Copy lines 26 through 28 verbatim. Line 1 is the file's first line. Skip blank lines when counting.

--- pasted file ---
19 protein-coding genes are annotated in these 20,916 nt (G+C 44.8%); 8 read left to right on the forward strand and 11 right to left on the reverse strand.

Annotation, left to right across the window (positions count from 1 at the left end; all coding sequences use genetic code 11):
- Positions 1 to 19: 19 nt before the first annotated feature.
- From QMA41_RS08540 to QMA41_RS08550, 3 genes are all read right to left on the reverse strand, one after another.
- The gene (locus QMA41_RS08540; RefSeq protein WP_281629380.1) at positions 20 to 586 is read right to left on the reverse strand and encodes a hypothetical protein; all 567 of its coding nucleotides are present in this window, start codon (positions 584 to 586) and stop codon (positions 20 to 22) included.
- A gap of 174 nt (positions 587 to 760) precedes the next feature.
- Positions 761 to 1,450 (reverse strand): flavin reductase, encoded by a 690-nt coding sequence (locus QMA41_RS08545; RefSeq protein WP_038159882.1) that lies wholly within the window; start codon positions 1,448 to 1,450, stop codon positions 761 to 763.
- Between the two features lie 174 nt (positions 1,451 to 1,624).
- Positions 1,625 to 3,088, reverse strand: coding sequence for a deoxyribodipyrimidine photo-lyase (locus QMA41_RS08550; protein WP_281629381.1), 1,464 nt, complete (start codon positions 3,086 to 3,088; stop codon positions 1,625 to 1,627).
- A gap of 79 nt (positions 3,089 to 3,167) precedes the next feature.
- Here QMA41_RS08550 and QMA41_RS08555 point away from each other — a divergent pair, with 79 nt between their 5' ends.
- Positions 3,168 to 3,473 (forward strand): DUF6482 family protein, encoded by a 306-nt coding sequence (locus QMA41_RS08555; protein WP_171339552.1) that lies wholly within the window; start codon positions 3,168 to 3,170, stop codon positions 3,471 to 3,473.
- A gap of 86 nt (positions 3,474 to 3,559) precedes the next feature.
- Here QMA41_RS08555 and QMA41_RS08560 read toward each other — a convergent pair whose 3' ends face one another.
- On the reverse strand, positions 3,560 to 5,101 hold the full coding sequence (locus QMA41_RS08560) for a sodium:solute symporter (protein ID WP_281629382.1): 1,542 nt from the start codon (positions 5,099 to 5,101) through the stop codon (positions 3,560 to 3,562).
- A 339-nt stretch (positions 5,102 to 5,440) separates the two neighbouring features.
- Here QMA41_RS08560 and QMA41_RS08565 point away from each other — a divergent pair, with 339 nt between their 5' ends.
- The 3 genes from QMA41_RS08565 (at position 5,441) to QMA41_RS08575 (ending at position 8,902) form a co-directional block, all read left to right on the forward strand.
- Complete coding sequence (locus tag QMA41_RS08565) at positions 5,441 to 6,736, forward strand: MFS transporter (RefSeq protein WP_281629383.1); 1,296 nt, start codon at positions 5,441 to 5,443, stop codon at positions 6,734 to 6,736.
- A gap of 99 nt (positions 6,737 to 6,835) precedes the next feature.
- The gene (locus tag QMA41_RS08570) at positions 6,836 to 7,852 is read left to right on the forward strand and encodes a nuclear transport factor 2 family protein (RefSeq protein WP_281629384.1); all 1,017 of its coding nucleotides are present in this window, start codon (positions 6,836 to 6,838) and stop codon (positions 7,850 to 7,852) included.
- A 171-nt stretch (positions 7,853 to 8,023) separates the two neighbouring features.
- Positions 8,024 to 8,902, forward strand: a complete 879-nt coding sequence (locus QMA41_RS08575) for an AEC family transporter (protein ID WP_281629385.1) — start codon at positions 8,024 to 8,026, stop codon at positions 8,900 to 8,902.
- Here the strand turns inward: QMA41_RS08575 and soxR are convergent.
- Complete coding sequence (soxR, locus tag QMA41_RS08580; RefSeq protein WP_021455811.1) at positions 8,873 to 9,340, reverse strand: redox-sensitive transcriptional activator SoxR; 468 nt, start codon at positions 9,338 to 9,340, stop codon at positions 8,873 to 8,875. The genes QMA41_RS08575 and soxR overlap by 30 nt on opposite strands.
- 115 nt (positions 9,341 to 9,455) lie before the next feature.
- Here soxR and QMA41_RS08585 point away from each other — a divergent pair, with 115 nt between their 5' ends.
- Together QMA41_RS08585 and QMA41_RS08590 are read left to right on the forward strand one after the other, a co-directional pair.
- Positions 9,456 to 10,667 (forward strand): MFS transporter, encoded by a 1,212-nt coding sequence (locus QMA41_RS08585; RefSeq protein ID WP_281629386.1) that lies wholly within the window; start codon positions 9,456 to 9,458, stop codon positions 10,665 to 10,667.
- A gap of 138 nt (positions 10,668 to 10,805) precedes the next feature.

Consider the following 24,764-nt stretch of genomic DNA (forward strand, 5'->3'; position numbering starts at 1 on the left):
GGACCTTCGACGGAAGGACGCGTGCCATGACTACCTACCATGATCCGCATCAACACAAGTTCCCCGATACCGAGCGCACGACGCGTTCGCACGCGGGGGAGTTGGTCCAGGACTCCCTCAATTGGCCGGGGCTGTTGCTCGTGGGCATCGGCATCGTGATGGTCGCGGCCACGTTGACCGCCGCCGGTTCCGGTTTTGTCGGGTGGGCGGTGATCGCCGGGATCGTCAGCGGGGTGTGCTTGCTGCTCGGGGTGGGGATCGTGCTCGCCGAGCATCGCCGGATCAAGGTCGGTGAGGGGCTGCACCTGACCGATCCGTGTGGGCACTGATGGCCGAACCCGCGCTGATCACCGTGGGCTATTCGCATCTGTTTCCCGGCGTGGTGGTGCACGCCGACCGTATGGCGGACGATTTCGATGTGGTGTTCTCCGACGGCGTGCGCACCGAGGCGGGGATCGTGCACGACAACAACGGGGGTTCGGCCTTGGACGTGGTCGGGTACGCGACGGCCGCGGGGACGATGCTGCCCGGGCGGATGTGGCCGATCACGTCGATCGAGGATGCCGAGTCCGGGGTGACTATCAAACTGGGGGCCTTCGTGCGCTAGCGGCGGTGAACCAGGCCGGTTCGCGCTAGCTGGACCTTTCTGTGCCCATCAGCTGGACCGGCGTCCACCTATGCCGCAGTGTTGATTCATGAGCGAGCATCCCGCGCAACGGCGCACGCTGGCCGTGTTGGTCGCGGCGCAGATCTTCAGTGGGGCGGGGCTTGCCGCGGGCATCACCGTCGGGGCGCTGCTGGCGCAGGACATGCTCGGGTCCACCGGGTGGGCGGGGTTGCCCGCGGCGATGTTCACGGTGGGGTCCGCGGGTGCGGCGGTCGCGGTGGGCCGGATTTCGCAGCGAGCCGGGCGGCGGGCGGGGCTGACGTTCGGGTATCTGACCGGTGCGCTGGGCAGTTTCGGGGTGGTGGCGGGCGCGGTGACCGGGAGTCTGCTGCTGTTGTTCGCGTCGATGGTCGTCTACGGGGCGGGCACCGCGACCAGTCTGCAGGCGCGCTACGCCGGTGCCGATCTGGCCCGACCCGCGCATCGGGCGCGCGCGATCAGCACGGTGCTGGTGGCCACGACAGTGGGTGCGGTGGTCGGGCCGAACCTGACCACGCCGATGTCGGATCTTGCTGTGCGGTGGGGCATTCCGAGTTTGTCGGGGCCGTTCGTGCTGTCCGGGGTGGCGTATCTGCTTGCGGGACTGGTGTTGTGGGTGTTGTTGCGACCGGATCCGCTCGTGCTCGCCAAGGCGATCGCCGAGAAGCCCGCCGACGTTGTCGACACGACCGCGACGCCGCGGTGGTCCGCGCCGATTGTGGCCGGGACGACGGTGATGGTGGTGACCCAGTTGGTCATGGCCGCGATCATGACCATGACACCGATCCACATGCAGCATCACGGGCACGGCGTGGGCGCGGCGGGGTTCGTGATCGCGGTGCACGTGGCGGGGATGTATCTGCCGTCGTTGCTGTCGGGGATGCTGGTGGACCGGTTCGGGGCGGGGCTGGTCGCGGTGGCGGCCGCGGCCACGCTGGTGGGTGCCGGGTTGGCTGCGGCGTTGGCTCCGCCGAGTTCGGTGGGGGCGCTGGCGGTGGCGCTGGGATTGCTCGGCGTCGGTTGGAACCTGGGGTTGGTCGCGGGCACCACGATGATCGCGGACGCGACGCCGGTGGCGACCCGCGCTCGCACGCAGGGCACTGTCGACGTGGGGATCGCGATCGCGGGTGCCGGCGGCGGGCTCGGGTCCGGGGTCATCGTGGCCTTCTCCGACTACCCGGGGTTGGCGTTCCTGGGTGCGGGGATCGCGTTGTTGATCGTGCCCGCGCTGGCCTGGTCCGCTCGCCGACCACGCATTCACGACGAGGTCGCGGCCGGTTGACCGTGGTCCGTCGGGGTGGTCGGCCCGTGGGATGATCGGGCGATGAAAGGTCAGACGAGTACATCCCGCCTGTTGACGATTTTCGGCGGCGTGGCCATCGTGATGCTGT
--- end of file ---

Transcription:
- 115 nt (positions 9,341 to 9,455) lie before the next feature.
- Here soxR and QMA41_RS08585 point away from each other — a divergent pair, with 115 nt between their 5' ends.
- Together QMA41_RS08585 and QMA41_RS08590 are read left to right on the forward strand one after the other, a co-directional pair.